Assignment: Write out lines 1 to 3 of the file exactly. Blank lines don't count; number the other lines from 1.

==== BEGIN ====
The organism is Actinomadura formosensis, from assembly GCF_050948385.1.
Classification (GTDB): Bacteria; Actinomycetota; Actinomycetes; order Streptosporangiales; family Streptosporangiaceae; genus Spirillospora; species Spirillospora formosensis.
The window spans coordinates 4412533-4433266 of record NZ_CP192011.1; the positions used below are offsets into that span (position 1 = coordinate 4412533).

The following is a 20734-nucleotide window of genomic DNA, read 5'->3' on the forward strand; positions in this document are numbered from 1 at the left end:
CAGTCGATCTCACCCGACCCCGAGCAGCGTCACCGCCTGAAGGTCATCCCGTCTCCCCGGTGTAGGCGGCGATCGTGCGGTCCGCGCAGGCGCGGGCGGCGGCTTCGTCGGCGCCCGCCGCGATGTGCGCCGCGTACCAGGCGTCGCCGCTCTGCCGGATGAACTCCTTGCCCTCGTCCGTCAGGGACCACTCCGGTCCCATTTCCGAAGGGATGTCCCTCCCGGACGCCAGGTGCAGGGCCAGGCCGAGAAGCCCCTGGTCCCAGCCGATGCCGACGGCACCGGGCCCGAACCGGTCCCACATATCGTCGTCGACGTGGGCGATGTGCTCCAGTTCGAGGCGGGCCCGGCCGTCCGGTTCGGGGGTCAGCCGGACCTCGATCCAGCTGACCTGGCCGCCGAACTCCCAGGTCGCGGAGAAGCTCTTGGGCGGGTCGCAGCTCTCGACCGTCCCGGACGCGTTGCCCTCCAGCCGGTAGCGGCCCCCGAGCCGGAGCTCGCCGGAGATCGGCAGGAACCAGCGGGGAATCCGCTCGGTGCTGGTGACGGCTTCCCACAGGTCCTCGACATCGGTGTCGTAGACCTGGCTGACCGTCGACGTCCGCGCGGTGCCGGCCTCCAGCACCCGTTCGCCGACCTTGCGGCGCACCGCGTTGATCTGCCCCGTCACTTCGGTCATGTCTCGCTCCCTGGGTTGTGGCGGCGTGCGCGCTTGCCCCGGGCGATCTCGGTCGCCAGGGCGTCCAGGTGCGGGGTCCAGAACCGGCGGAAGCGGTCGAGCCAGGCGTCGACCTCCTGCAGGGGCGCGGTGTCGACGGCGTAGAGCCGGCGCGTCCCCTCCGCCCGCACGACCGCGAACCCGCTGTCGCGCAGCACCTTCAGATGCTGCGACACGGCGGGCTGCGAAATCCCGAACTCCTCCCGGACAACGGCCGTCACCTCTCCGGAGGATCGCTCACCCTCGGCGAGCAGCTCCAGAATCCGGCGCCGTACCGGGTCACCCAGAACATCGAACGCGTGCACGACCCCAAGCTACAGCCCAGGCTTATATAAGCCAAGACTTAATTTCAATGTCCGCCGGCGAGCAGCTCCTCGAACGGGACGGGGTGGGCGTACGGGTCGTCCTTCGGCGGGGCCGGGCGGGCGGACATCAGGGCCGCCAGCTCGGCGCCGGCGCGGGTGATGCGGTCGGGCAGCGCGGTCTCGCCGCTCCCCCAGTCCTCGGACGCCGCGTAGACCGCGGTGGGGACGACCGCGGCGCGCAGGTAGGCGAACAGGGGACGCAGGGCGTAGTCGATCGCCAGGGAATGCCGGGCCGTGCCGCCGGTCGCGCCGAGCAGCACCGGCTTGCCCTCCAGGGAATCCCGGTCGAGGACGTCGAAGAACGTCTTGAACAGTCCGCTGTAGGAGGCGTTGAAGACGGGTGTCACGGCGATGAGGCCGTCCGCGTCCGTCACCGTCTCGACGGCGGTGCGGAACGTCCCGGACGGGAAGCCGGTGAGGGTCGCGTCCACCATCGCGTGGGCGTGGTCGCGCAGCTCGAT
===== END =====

The organism is Actinomadura formosensis, from assembly GCF_050948385.1.
Classification (GTDB): Bacteria; Actinomycetota; Actinomycetes; order Streptosporangiales; family Streptosporangiaceae; genus Spirillospora; species Spirillospora formosensis.
The window spans coordinates 4412533-4433266 of record NZ_CP192011.1; the positions used below are offsets into that span (position 1 = coordinate 4412533).